Amazon.com went public 15 years ago but it has long been famous for its secretiveness. So when UK parliamentarians got enraged on Nov. 12 by the evasive answers they got from Andrew Cecil, Amazon’s director of public policy, they were merely joining the ranks of a generation of frustrated journalists and analysts.
Cecil was testifying at the request of lawmakers who wanted to know how Amazon paid less than £1 million in income tax last year on UK sales topping $5 billion. He repeatedly refused to give answers, or didn’t know the answers, to some surprisingly basic questions, like the company’s sales in Britain, or who owns the holding company that owns Amazon EU in Luxembourg. Committee members called him “evasive” and “ridiculous”, and you almost felt sorry for Cecil with his hangdog expression. (Almost.) Exasperated, Margaret Hodge, the committee chairwoman, fumed:
You’ve come with nothing! We will have to order a serious person to appear before us and answer our questions.
Cecil was in all likelihood, doing what any good Amazon executive would do: duck and weave. Company executives, from the top down, have long refused to reveal fundamental data about Amazon’s business including sales by markets (Cecil says they’re not broken down), number of employees by country, and how much Amazon spends on investments, let alone how many Kindles it sells.
Amazon isn’t the only culprit here. Many technology companies fail to disclose the kind of information routinely divulged in other industries. Apple, for example, is so evasive that there’s a cottage industry of bloggers devoted to extracting details of Apple’s sales figures from the company’s opaque numbers by cross-referencing disparate bits of data.
At Amazon, though, evasion is really more of an art. Here’s are some classic answers from Amazon executives on fairly straightforward subjects:
CEO Jeff Bezos during Amazon’s third-quarter 2012 report, where unit sales of various products were not revealed, while the percentage of pixels on the Kindle Fire HD, compared to the iPad mini, were. (The Kindle has more.) Bezos said:
The next two bestselling products worldwide are our Kindle Paperwhite and our $69 Kindle. We’re selling more of each of these devices than the #4 bestselling product, book three of the Fifty Shades of Grey series.
Amazon CFO Tom Szkutak, speaking to analysts about these same third-quarter results, said he couldn’t offer specifics on sales of digital content for Kindle devices, but could reveal:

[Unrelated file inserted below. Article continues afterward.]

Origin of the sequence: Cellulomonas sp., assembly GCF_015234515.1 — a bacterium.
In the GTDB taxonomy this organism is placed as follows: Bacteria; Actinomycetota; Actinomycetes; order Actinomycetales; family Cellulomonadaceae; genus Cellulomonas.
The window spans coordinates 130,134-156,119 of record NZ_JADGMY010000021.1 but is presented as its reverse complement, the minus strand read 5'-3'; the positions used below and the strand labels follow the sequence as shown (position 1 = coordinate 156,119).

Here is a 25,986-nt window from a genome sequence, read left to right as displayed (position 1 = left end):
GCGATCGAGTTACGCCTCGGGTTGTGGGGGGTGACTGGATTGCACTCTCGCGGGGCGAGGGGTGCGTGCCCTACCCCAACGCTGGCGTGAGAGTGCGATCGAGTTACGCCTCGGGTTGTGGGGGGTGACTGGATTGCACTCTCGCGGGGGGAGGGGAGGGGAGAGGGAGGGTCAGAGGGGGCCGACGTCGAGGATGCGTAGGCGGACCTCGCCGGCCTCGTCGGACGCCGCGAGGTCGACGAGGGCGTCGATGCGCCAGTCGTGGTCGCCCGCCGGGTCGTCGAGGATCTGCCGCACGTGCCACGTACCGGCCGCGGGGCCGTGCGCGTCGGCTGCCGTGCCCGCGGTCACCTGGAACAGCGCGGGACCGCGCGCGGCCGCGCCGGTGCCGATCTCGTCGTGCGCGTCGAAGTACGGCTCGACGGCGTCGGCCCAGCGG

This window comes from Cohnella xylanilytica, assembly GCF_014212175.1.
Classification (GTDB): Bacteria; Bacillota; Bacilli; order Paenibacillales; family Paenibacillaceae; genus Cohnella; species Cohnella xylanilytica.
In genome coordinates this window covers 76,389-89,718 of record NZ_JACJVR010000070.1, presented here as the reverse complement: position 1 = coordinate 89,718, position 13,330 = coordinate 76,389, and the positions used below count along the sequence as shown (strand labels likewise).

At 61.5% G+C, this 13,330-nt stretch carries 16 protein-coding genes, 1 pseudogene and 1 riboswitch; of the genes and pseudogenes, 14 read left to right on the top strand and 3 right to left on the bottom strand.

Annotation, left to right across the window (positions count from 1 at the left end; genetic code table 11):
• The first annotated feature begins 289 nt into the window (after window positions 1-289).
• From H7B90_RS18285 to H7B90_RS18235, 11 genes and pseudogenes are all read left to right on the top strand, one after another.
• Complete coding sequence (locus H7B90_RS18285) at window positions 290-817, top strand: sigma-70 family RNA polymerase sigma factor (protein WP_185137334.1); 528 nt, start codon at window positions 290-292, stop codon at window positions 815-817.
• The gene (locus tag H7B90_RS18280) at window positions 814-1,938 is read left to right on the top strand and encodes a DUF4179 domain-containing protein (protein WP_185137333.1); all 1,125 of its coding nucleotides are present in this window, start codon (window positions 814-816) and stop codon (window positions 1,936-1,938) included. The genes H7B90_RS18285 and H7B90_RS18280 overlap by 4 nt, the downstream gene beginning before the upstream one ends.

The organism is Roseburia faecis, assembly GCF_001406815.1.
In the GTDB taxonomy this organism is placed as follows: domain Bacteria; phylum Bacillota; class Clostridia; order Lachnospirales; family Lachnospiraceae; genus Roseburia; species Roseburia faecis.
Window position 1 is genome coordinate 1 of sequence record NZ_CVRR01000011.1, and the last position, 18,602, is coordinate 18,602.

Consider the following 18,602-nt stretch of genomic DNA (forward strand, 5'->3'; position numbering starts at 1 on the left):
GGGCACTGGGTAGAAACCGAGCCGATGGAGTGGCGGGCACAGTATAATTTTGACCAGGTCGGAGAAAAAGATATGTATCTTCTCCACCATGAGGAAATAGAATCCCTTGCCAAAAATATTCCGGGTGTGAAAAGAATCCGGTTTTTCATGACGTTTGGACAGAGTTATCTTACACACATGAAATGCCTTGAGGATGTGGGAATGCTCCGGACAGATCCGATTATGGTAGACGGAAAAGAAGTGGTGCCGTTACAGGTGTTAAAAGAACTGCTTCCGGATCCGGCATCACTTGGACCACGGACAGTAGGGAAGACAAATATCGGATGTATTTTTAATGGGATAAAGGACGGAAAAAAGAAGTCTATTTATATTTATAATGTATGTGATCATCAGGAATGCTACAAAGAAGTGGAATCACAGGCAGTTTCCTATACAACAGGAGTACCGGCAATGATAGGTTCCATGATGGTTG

We like what we see there. That’s why we continue to invest in that business.
Szkutak at Amazon’s first-quarter 2012 results meeting with analysts, after dodging a number of questions and refusing to answer others, is asked about the Amazon Appstore and how its content is selling on Android devices, and specifically, the Kindle Fire. He says:
It’s early, so there’s not a lot I can do. We’re excited about it. We think it’s a very interesting opportunity and happy to do that on behalf of our customers. But stay tuned, and it’s early.
Or take its response to Der Spiegel last year, when asked how many temporary staff repeatedly underwent unpaid training, thereby enabling Amazon to take advantage of German job creation subsidies:
“We have turned several hundred temporary contracts into permanent contracts each year in recent years at our Bad Hersfeld site,” the company says. Creating permanent jobs is the general long-term goal, but only “when our business growth allows it.”
Perhaps its Bezos who really sums up the company’s communication strategy best. When speaking of innovation and overarching plans last year, he said: “…we are willing to be misunderstood for long periods of time.” Tech columnist Farhad Manjoo took a different view: “Amazon is not merely ‘willing’ to be misunderstood, it often tries to actively sow widespread misunderstanding.” The MPs are not alone in their confusion.